There is justice in the world. Social network Tagged is getting their due punishment for sending out of millions of spam emails, abusing user email confidentiality, and baiting people to join their website.
The San Francisco company will pay 650,000 USD in civil penalties and costs relating to the investigation by the District Attorney’s office. This fee, which was a settlement, sets an important and stern precedent for any internet company looking to artificially raise their member count.
The company would take the email contact list of a new member, email their contacts claiming that the original user had sent them a message, or had done some action directed at them. The person would then be asked register for Tagged, which confused many, and then Tagged would harvest their contact list and continue spamming.
The company used this tactic to grow quickly on paper. But many of its claimed members (80 million) were never real users. They instead were people tricked into joining the website once and never returned in frustration after abuse from the company.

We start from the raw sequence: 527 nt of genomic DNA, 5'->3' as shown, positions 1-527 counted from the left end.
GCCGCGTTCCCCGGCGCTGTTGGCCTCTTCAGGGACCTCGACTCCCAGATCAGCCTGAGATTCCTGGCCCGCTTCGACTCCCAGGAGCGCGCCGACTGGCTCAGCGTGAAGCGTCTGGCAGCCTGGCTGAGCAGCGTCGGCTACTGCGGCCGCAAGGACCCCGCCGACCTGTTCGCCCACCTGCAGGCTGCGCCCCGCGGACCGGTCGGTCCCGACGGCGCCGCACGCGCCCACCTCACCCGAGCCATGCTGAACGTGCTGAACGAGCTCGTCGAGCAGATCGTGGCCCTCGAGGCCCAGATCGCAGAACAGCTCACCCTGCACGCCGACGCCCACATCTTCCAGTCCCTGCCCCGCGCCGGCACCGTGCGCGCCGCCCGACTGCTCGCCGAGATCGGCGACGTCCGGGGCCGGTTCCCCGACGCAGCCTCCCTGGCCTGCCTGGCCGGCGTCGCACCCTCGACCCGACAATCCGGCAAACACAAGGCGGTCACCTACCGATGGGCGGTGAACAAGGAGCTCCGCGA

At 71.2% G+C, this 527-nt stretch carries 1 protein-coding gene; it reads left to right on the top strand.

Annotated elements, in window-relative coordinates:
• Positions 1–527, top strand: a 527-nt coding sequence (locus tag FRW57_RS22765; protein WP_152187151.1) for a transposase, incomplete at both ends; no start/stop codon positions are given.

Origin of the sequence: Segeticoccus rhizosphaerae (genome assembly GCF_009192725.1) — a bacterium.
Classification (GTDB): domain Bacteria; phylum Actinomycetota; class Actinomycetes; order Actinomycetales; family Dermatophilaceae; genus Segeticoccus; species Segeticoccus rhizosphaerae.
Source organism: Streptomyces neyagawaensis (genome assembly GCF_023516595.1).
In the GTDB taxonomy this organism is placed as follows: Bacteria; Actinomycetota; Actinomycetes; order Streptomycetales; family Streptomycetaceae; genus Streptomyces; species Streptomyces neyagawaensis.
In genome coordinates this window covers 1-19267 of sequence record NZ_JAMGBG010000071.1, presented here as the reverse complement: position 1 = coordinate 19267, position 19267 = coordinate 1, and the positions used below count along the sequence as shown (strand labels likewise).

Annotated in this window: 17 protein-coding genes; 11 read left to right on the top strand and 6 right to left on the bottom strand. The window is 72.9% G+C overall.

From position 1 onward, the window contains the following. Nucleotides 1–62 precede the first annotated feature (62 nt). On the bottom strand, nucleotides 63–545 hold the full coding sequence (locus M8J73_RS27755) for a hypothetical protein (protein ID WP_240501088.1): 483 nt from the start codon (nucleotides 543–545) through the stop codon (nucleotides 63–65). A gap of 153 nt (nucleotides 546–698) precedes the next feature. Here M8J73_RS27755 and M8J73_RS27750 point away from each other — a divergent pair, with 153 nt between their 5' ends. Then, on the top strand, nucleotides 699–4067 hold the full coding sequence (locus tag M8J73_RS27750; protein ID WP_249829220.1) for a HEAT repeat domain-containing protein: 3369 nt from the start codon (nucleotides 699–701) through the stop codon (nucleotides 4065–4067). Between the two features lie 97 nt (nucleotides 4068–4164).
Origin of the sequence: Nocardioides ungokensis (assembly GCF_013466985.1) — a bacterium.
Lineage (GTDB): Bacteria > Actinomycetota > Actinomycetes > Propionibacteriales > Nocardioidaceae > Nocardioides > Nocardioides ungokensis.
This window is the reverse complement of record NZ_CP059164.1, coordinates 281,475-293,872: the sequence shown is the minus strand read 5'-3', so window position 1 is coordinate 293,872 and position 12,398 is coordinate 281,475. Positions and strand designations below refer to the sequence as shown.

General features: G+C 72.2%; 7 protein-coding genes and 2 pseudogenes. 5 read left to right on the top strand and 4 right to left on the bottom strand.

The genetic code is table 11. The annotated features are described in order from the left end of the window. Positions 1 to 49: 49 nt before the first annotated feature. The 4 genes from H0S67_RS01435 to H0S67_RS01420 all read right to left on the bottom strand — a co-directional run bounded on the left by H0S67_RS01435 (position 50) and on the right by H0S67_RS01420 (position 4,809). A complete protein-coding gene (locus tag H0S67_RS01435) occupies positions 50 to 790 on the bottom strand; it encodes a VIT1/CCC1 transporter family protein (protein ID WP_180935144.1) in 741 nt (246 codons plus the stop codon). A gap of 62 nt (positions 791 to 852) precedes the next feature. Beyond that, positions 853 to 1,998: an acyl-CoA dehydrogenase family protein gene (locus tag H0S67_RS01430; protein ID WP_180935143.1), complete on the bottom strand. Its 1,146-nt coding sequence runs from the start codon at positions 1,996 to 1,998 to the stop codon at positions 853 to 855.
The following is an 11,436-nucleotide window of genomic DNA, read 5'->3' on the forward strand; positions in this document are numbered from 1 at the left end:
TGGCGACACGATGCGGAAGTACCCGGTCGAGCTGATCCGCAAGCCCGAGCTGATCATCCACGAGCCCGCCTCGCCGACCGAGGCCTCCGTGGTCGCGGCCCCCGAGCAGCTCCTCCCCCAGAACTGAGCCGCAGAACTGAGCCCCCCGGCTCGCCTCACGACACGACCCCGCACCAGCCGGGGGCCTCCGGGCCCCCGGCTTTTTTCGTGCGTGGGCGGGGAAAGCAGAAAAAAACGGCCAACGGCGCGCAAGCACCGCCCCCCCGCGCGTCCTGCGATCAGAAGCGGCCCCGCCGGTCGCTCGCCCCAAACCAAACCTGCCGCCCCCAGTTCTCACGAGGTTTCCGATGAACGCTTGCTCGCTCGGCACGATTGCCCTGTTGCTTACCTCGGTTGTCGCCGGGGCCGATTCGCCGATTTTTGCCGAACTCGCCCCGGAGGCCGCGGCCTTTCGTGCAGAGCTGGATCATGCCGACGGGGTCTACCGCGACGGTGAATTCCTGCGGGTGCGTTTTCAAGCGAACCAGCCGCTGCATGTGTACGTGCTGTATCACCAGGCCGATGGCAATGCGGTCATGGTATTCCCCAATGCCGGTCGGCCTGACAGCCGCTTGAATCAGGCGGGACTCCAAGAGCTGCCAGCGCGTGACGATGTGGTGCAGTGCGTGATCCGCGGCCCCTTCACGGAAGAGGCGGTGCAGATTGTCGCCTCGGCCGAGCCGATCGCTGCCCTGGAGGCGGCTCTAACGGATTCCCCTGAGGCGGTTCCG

Tagged has raised some 13.7 million dollars, and claims to be profitable. The company can therefore afford this fee without risk of shutting down. Or, the settlement was not intended to terminate the company’s operations.
According to Compete, the company only reached 3.1 million people in the United States last month. After all their spamming, that is not a very impressive number.
The company has also agreed to cease the actions that led to its penalty. If you do use Tagged, you should have much stronger shielding of your email information.
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